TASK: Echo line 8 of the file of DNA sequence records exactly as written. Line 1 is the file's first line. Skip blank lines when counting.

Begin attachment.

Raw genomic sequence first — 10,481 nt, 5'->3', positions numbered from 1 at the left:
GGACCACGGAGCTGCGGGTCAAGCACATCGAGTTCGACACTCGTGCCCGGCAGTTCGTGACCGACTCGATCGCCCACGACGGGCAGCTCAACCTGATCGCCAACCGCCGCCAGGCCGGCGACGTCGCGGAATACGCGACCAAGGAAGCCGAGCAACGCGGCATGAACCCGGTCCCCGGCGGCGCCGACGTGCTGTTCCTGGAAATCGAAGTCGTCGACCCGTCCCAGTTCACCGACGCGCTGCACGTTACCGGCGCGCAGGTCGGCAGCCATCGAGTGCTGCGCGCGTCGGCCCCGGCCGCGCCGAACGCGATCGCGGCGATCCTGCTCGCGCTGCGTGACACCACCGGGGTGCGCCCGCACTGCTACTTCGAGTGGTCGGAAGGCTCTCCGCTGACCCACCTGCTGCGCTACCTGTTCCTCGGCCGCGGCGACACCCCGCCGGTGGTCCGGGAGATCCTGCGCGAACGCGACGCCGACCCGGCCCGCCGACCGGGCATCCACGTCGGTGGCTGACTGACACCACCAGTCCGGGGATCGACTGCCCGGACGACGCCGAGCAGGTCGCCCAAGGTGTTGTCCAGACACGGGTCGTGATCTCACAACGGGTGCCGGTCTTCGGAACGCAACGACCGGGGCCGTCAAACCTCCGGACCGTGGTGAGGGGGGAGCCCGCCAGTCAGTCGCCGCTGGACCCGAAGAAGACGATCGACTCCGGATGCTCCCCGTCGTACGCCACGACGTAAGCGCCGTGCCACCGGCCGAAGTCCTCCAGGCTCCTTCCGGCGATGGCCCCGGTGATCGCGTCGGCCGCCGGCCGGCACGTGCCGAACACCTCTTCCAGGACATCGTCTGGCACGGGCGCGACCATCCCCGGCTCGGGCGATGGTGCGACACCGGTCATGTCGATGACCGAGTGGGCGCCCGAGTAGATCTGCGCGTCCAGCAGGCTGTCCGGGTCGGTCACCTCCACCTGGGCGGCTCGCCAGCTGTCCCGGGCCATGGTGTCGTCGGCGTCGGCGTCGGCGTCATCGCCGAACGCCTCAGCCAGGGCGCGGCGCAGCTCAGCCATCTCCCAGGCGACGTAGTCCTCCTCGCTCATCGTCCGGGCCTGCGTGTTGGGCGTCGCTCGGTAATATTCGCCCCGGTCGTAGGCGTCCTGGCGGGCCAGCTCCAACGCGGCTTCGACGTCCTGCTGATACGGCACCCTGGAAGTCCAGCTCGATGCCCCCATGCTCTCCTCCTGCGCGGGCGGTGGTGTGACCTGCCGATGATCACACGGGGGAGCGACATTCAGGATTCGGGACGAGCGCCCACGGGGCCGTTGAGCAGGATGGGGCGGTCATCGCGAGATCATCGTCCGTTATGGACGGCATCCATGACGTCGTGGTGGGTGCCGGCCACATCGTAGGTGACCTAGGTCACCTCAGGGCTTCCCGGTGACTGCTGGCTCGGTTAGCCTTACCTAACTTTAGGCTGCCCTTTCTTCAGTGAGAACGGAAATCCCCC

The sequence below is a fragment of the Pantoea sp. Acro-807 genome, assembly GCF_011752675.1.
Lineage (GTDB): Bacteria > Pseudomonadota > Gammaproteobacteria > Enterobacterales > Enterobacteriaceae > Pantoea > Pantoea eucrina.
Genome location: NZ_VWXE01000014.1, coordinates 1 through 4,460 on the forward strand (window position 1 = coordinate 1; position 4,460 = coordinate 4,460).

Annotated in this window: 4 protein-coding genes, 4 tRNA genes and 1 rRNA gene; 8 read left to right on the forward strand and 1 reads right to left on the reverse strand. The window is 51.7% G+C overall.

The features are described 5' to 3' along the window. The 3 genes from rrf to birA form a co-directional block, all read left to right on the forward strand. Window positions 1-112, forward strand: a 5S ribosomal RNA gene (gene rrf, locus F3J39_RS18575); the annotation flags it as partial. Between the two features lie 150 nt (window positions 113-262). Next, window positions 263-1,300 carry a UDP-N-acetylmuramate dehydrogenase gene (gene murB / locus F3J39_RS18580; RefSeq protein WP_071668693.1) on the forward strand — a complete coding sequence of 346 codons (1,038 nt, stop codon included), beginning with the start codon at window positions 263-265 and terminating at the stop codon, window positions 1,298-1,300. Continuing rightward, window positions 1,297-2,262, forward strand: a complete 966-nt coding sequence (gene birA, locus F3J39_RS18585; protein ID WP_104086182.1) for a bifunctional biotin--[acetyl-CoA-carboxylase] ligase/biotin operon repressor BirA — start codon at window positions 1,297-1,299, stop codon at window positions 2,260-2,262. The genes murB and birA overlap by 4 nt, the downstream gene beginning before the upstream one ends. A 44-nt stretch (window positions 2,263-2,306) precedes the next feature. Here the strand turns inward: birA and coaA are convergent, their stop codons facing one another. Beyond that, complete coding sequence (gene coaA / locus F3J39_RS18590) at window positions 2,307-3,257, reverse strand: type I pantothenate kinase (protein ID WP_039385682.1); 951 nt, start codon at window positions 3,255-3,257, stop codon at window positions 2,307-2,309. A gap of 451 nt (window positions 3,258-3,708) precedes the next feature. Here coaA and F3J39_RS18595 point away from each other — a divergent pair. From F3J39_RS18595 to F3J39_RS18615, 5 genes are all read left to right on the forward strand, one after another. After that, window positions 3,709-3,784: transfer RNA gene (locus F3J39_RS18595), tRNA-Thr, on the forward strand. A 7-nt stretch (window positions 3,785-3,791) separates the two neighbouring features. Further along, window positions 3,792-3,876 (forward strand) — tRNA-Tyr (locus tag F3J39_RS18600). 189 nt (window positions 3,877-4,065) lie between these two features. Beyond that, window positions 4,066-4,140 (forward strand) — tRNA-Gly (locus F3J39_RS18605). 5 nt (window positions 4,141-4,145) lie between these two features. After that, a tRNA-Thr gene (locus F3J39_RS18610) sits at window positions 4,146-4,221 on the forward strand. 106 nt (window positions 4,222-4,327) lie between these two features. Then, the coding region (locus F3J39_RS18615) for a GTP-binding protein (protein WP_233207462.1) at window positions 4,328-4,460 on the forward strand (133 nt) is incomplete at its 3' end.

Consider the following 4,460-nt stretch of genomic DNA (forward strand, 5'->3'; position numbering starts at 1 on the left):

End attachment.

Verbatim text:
Consider the following 4,460-nt stretch of genomic DNA (forward strand, 5'->3'; position numbering starts at 1 on the left):